July 5, 2012

From The Executive Director

Posted in From The Executive Director, New Horizons Educational Program tagged , , , , at 3:45 pm by Lund

Photo by Cat Cutillo

In June, I had the great honor to be at Lund’s alternative education program’s graduation and to say a few words.  The following week I attended my daughter’s high school graduation. While the New Horizon’s graduation and honoring ceremony is always very moving for me, the juxtaposition of the two events this year has given me even more pause to think about the important role that education plays in our society.  I am sharing an abbreviated version of my comments from the Honoring Ceremony with you:

“Education is the great engine of personal development. It is through education that the daughter of a peasant can become a doctor, that the son of a mineworker can become the head of the mine, that a child of farm workers can become the president of a great nation. It is what we make out of what we have, not what we are given, that separates one person from another.”
– Nelson Mandela

Photo by Cat Cutillo

Welcome, my name is Barbara Rachelson and I am proud to be the Executive Director of Lund. It is my great honor to be here today to welcome everyone to our annual Lund honoring ceremony.

First and foremost, I want to thank each of you who are being honored today. Next, I want to welcome and congratulate family and friends of our honorees and graduates. Thank you for coming to help share in the glory.


I am happy to have you here today and so proud of all each of you has accomplished.

  • The national graduation rate is 68 percent, with nearly one-third of all public high school students failing to graduate.

Despite the extra challenges that you have all had in advancing your education, you have worked hard to get closer or accomplish the goal of completing high school.

Education is something that will take you far in your lives in being able to live your dreams.

In today’s world, education and knowledge are essential for success.

Research shows that

The best thing you could ever do for your career and future earnings is to finish high school. By the work you have done earning your degree or working toward your high school degree or GED, even though it’s been hard, you are making big steps into a brighter future for yourself and your children.

1.    Your education will help you to have a higher income.

  • Graduating from high school significantly DECREASES the chances of living in poverty.

A Pennsylvania Partnerships for Children study in 2008 found that high school dropouts are twice as likely to live in poverty as those who graduate and three times as likely as someone who takes at least some college courses.

2.  Education increases your chances of getting a job.

  • Independent of the poor wages for high school dropouts, the ability to even find a job is limited for those without a high school diploma. Unemployment rates for high school dropouts are consistently over 10 percent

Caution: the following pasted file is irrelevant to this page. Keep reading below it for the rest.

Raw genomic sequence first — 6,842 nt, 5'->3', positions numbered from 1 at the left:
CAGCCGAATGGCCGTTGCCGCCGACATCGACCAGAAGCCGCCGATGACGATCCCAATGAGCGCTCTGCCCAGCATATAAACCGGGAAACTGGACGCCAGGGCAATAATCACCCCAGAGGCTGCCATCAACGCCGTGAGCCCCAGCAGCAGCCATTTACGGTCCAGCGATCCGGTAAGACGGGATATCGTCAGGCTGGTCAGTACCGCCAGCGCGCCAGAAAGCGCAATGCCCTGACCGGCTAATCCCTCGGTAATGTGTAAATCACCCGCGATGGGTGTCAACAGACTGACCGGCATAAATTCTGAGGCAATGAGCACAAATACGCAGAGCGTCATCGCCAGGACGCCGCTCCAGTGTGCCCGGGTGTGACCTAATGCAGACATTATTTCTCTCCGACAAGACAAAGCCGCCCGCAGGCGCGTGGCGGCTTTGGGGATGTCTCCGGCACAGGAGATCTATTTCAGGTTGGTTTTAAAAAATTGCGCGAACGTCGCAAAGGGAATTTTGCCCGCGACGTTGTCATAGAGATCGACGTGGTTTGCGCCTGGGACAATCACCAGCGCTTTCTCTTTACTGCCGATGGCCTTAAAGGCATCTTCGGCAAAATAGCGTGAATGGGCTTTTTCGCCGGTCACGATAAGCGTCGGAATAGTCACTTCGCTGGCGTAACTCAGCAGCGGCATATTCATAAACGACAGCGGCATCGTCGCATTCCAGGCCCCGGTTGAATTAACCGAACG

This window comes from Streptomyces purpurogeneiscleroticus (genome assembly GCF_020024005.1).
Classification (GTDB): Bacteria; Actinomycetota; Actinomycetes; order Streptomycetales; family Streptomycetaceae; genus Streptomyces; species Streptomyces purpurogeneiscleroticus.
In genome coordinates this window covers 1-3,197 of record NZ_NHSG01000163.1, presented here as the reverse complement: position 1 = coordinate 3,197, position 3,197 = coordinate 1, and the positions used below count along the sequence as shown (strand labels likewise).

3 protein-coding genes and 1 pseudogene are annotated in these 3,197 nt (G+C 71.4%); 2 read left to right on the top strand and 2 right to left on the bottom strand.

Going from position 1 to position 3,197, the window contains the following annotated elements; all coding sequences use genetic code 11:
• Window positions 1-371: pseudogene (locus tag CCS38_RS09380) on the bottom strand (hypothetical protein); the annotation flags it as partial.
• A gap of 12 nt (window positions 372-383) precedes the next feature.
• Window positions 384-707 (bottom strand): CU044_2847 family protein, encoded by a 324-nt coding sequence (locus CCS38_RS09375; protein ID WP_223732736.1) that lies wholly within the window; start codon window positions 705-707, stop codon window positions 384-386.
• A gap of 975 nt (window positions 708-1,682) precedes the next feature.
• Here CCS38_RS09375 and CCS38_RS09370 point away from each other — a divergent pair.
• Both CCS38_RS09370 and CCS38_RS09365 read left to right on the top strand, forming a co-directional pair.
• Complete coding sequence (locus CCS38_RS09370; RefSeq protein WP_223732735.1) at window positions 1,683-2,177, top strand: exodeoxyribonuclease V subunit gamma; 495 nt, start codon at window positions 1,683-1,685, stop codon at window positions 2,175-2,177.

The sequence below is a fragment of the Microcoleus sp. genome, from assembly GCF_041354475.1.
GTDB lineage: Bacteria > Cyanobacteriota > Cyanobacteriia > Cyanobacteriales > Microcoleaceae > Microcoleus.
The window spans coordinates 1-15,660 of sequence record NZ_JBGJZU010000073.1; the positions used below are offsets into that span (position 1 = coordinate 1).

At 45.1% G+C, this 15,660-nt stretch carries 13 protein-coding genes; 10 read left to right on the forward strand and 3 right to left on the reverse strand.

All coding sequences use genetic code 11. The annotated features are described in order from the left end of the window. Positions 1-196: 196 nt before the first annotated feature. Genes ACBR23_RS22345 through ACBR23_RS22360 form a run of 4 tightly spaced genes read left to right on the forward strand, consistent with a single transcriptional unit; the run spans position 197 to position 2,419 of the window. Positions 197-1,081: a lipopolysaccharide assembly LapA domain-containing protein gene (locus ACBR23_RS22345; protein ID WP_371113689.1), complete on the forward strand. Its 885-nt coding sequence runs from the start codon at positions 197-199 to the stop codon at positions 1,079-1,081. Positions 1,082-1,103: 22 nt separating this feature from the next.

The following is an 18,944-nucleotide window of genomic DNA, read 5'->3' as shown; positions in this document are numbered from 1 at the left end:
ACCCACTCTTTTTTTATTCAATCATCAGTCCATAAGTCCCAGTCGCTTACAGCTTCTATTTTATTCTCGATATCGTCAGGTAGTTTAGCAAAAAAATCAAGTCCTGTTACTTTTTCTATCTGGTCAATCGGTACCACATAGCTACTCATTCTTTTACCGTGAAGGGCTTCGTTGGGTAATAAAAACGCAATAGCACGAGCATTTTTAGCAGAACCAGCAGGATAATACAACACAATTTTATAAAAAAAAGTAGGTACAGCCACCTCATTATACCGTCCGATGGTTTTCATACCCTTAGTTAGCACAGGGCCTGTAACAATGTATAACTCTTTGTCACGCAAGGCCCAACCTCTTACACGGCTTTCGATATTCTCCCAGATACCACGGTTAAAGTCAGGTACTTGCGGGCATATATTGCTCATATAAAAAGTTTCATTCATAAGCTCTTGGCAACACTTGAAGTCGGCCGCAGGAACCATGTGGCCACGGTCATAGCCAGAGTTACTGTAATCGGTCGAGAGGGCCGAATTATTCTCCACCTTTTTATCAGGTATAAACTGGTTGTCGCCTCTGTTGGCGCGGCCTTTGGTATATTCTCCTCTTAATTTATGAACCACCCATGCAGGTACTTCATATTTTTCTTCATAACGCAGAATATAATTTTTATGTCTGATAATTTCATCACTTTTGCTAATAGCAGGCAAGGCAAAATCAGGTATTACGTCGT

3.  College

  •  A high school diploma or an equivalent, i.e., a GED, is required to attend college. Increasingly, a college degree is needed to get an entry-level job. This trend is expected to continue as the economy increasingly focuses on knowledge-based work and the number of jobs that only require manual labor declines.

Your educational accomplishments that we celebrate today mean a great deal and I know are not always easy or fun to come by.

Last night I was at Burlington High School awards event with my about-to-graduate daughter.  I was struck by something the teacher said when presenting the drama awards.  The teacher pointed out how much time it takes to be in a play. There’s learning the lines, and rehearsals, in addition to regular school work.

Time it takes to be in a play and be a student.  WOW!  Yes, it does take time to be in a play, but it made me think about you all and how much time it takes to be a student when you have a child or children, or are pregnant.  This is in addition to the other responsibilities and requirements make your lives busy and hectic. It isn’t easy being a parent or pregnant and to be a student. These accomplishments mean even more because you have persevered and hung in there, despite the many challenges and demands that you contend with every day.  But you have hung in there, worked hard and have much to be proud of.

Photo by Cat Cutillo

Some advice:

Don’t settle

“You’ve got to find what you love. And that is as true for your work as it is for your lovers. Your work is going to fill a large part of your life, and the only way to be truly satisfied is to do what you believe is great work. And the only way to do great work is to love what you do. If you haven’t found it yet, keep looking. Don’t settle. As with all matters of the heart, you’ll know when you find it. And, like any great relationship, it just gets better and better as the years roll on. So keep looking until you find it. Don’t settle.”
–Steve Jobs

“As for the future, your task is not to foresee it but to enable it.”

–Antoine de Saint-Exupery, French Aviator and Writer

I could not be prouder to be part of Lund at this moment.

And, last I want to thank everyone at Lund, both our staff and volunteers, for what you do to make Lund the special place it is- first to Stephanie and Ben- our teachers who work so hard to make our school the special place it is.  Also, thanks to each of you who helped make today possible for our honorees and graduates; our child care staff, case managers, reach- up workers, clinicians, transporters, counselors, our food service staff, our support staff and everyone in our business office, our development staff, our volunteers and interns, and last but not least our dedicated board of trustees.


  1. Faye MacFarlane said,

    Was there any pictures of the Kit Stone Award?

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